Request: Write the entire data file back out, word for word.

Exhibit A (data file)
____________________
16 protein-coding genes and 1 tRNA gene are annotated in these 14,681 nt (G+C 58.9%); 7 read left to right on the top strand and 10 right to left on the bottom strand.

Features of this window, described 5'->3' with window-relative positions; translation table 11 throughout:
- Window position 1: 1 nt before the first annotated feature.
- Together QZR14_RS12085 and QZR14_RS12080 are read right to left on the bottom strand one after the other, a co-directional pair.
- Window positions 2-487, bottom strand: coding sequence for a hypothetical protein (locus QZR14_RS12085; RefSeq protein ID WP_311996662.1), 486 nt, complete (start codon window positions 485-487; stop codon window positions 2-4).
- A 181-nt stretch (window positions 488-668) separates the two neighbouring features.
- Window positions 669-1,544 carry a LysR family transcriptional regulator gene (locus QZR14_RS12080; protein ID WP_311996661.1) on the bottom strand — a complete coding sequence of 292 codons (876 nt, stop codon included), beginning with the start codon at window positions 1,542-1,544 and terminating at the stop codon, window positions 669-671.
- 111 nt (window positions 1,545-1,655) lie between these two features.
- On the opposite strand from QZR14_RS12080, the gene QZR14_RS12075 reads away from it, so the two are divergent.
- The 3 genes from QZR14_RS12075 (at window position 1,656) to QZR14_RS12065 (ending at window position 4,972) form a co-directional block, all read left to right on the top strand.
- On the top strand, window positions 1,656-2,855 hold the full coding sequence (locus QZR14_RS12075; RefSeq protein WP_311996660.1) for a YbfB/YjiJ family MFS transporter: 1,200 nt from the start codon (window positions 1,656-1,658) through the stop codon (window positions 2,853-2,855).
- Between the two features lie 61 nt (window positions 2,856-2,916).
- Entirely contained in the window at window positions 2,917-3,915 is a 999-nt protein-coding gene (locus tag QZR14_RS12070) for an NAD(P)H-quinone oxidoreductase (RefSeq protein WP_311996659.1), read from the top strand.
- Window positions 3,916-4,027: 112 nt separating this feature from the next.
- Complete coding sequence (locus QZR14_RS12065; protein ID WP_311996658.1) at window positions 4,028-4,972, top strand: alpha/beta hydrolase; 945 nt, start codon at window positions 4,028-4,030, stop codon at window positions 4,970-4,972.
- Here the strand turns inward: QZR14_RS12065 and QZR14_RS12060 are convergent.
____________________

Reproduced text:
16 protein-coding genes and 1 tRNA gene are annotated in these 14,681 nt (G+C 58.9%); 7 read left to right on the top strand and 10 right to left on the bottom strand.

Features of this window, described 5'->3' with window-relative positions; translation table 11 throughout:
- Window position 1: 1 nt before the first annotated feature.
- Together QZR14_RS12085 and QZR14_RS12080 are read right to left on the bottom strand one after the other, a co-directional pair.
- Window positions 2-487, bottom strand: coding sequence for a hypothetical protein (locus QZR14_RS12085; RefSeq protein ID WP_311996662.1), 486 nt, complete (start codon window positions 485-487; stop codon window positions 2-4).
- A 181-nt stretch (window positions 488-668) separates the two neighbouring features.
- Window positions 669-1,544 carry a LysR family transcriptional regulator gene (locus QZR14_RS12080; protein ID WP_311996661.1) on the bottom strand — a complete coding sequence of 292 codons (876 nt, stop codon included), beginning with the start codon at window positions 1,542-1,544 and terminating at the stop codon, window positions 669-671.
- 111 nt (window positions 1,545-1,655) lie between these two features.
- On the opposite strand from QZR14_RS12080, the gene QZR14_RS12075 reads away from it, so the two are divergent.
- The 3 genes from QZR14_RS12075 (at window position 1,656) to QZR14_RS12065 (ending at window position 4,972) form a co-directional block, all read left to right on the top strand.
- On the top strand, window positions 1,656-2,855 hold the full coding sequence (locus QZR14_RS12075; RefSeq protein WP_311996660.1) for a YbfB/YjiJ family MFS transporter: 1,200 nt from the start codon (window positions 1,656-1,658) through the stop codon (window positions 2,853-2,855).
- Between the two features lie 61 nt (window positions 2,856-2,916).
- Entirely contained in the window at window positions 2,917-3,915 is a 999-nt protein-coding gene (locus tag QZR14_RS12070) for an NAD(P)H-quinone oxidoreductase (RefSeq protein WP_311996659.1), read from the top strand.
- Window positions 3,916-4,027: 112 nt separating this feature from the next.
- Complete coding sequence (locus QZR14_RS12065; protein ID WP_311996658.1) at window positions 4,028-4,972, top strand: alpha/beta hydrolase; 945 nt, start codon at window positions 4,028-4,030, stop codon at window positions 4,970-4,972.
- Here the strand turns inward: QZR14_RS12065 and QZR14_RS12060 are convergent.